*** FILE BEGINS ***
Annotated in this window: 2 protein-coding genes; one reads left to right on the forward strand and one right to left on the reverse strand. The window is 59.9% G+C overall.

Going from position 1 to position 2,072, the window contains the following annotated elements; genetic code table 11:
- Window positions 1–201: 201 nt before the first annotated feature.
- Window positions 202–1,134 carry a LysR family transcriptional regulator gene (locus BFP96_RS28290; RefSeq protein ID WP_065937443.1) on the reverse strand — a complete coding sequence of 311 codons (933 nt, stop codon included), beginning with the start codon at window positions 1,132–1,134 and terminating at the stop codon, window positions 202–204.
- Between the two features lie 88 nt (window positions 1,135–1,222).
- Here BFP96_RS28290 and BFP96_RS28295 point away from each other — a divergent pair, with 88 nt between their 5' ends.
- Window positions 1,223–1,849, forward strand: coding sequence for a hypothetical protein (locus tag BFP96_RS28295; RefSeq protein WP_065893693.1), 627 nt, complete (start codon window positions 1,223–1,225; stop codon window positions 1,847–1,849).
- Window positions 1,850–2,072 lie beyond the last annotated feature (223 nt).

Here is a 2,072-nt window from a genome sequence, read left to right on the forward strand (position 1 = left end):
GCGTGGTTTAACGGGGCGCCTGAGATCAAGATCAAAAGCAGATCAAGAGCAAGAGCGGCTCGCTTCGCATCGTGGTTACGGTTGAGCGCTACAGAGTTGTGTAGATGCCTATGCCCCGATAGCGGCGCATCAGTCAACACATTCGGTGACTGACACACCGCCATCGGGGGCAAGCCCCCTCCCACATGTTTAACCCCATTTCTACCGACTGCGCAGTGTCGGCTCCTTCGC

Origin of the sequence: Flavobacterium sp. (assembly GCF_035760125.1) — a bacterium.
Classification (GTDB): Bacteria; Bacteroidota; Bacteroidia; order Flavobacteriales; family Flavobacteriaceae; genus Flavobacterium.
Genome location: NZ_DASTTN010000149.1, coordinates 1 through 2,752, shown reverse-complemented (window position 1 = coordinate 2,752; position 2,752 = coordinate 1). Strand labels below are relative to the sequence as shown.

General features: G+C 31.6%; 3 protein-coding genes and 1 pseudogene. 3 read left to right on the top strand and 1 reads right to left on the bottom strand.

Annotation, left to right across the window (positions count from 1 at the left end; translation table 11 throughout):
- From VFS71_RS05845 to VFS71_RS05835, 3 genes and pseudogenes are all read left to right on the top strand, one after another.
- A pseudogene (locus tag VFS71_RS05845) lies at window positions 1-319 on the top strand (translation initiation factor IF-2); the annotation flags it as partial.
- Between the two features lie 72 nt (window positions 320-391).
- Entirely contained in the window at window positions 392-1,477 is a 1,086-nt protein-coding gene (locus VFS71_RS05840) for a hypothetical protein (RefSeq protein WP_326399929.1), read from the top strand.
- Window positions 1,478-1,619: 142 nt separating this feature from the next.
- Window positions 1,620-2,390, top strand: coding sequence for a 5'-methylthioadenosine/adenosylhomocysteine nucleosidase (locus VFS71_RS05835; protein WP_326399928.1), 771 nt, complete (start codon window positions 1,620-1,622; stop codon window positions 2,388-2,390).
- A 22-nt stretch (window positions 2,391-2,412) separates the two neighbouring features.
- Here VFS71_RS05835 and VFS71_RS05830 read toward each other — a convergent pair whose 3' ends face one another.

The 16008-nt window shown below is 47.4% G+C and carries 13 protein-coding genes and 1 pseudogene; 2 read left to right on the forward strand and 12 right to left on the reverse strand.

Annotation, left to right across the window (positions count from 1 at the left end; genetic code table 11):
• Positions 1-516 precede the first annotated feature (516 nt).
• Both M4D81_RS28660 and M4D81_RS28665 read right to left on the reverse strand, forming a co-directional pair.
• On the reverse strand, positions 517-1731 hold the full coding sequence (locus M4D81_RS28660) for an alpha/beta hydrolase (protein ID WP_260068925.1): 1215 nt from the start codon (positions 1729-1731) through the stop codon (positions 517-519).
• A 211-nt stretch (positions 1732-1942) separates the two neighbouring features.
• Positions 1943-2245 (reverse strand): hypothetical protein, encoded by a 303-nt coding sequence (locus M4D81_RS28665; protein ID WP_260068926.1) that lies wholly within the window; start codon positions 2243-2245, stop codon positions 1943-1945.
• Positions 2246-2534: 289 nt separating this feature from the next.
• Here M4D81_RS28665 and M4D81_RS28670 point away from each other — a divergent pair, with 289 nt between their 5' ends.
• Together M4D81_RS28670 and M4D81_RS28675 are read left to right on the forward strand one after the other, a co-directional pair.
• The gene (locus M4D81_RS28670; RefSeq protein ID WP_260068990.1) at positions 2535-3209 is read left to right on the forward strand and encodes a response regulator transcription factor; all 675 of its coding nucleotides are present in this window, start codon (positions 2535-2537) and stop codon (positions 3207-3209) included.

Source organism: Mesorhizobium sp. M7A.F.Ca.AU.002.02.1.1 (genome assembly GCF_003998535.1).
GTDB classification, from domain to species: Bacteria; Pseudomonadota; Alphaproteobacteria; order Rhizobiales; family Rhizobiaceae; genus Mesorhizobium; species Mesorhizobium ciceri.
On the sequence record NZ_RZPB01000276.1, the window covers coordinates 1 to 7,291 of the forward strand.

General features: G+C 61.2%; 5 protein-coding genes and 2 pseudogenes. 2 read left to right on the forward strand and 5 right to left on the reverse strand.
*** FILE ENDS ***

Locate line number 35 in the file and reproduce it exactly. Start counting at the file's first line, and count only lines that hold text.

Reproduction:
Source organism: Mesorhizobium sp. M7A.F.Ca.AU.002.02.1.1 (genome assembly GCF_003998535.1).